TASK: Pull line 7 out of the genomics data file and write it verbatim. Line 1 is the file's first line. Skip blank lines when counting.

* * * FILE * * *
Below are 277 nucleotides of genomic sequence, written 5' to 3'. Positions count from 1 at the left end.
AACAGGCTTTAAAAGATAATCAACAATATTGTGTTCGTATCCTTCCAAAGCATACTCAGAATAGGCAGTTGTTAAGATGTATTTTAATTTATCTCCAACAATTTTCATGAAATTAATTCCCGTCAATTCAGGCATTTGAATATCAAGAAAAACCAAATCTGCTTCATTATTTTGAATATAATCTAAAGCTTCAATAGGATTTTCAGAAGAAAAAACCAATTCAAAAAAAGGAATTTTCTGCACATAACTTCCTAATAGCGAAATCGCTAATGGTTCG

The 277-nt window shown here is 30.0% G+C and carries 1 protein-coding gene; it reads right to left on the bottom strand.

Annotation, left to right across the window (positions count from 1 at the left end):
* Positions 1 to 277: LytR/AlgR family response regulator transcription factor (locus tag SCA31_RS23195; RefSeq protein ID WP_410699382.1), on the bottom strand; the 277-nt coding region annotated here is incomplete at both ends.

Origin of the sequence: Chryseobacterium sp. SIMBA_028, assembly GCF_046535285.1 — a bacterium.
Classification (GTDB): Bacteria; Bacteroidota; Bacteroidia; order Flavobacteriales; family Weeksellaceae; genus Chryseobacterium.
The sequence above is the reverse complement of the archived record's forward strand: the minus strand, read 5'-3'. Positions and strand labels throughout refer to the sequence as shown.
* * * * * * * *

Classification (GTDB): Bacteria; Bacteroidota; Bacteroidia; order Flavobacteriales; family Weeksellaceae; genus Chryseobacterium.